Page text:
Where To Qualify Online for WSOP 2011
13 April 2011
If you’ve ever played poker online, even just for fun, your skin can’t help but tingle at the thought of the World Series of Poker. For 42 years, the WSOP has grown from just six poker players to more than 70,000 competitive entrants. This year, the 2011 WSOP dwarfs past competitions with over 58 different events and the a prize pool climbing to well over $180,000,000.
With numbers that staggering, poker becomes so much more than a game of strategy, rigid facial expressions, and sheer nerve; it becomes a way of life (and means to make a living).
True to form, ESPN will cover the entire event as both online poker players and live poker pros join together to vie for the coveted WSOP bracelet. cameras for poker’s most prized possession – a WSOP bracelet. Tournament buy-ins will span from $500 to $50,000 per event, so if you’re an online poker player looking a bit of the action, the most affordable way to start is through online WSOP satellite qualifiers.
Here’s a list of what we found to be the best online poker sites to qualify for the 2011 WSOP:
Accepts all Players
Cake Poker: Cake Poker is offering two different prize packages, a $2,500 “Vegas Spree” package for the winners of its WSOP Sit-n-Go tournaments and a $13,000 “Main Event” packages for the winner of its Multi-Table tournaments. With poker satellites starting as low as $1.10, Cake Poker offers the American Dream of earning a living through playing poker by starting from virtual scratch. Packages can be won multiple times and can be combined to fund your WSOP experience.
Accepts all Players
Bodog Poker: Bodog Poker seems to have reinvented itself recently to be a 2011 WSOP powerhouse. As we mentioned in our recent Bodog Poker WSOP Qualifer post, players who win a WSOP seat through Bodog Poker will go with a $12,000 prize package that includes a $10,000 buy-in to the main event as well as $2,000 in travel and spending money. Like Cake, online poker players can play through the ranks for as little as $1.10. For those players higher in cash and lower in time, there are also tournaments offered with higher buy-ins (as high as $500) and quicker access to a Main Event seat.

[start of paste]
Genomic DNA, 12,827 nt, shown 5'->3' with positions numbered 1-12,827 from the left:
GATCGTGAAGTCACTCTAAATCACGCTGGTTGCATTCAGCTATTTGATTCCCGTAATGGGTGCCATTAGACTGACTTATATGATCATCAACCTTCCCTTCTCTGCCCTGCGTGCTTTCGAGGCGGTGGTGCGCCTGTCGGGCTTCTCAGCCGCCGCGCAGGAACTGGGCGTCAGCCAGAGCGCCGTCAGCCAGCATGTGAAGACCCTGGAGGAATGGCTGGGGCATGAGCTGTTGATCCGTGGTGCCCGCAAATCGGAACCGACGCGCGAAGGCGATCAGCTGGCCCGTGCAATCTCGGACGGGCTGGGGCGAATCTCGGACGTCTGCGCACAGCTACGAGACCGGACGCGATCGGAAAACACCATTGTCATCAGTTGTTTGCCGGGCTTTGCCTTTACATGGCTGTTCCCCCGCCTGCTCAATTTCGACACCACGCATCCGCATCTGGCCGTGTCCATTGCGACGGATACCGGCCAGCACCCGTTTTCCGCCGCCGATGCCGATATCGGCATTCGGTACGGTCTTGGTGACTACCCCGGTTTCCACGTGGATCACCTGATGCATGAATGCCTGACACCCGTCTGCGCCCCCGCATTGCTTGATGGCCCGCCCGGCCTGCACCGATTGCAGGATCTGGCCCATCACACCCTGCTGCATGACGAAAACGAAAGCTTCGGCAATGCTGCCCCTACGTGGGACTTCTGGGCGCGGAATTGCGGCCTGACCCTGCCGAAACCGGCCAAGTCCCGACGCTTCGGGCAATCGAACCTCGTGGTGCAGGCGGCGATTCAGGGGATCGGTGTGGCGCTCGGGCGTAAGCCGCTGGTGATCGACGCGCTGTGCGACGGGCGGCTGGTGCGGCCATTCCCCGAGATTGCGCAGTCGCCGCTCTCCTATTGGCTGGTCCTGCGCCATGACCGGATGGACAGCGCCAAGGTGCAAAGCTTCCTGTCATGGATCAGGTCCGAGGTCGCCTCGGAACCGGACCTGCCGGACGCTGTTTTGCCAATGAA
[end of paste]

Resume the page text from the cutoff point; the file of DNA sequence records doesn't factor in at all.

Crazy Poker: While not conventional, Crazy Poker, which operates on Microgaming software and is available to players outside of the United States, has also put together two compelling WSOP qualifier packages, a “Wild West Package” and a “Triple Chance Saloon Package”. While each grand prize is worth €7,500 and both include a decadent 10-night stay at the premier Palazzo hotel, the “Wild” package focuses more on the Vegas experience and a selection of smaller WSOP tournaments (with buy-ins worth a total of $3,000) and the “Triple Chance” is more poker-oriented with a $5,000 buy-in to the WSOP Triple Chance (Event 50). Daily feeder tournaments for both WSOP Prize Packages start at €9.
Hollywood Poker: If you’re looking for sheer volume of prize packages, Hollywood Poker has quite a list. Offering 9 WSOP Main Event packages worth $14,000 each (including the $10,000 buy-in) and 36 side event packages worth $3,600 each, Hollywood Poker sends its winners off in style with nights at the Venetian Palazzo hotel, travel accomodations and spending money. Getting the chance to win even more cash is just a cherry on top. Satellites are going on now, and include a rare WSOP freeroll qualifier, where you can win one of those generous prize packages without spending a dime.
Full Tilt Poker: With buy-ins ranging from $1 to $1,000 and with 150 seats up for grabs, Full Tilt Poker may have the most dynamic of WSOP satellite qualifiers. Not to be outdone by Hollywood Poker, Full Tilt is offering 50 WSOP Main Event seats for free in its $10,000 Prize Package Race to the Main Event promotion. Its other WSOP tournaments include guaranteed prize packages worth $12,000. Full Tilt’s WSOP promotions page is also one of the most organized out there, with enough detail to convince wavering online poker players to take a shot at the big money. Full Tilt is an established and reputable site that has the bankroll to offer larger promotions; however, it will also lure the more experienced poker player, so come with your game face.
I know I’ll be chastised for not including the largest online poker site in the world, but PokerStars doesn’t seem to have updated their website with all the 2011 data (I guess they want to hang onto their bragging rights as long as they can; last year’s winner, Jonathan Duhamel, was a PokerStars-sponsored WSOP player who took home almost $9,000,000 in prize money). As soon as their tournament and promotions pages are updated, I’ll link to a fresh post.
In case you didn’t know why there were so many”*’s” following nearly every WSOP online qualifier, the World Series of Poker is actually a trademark of Harrah’s License Company, LLC and its affiliates. Make sure to read the fine print for every online qualifier so you know your rights and limitations as a player.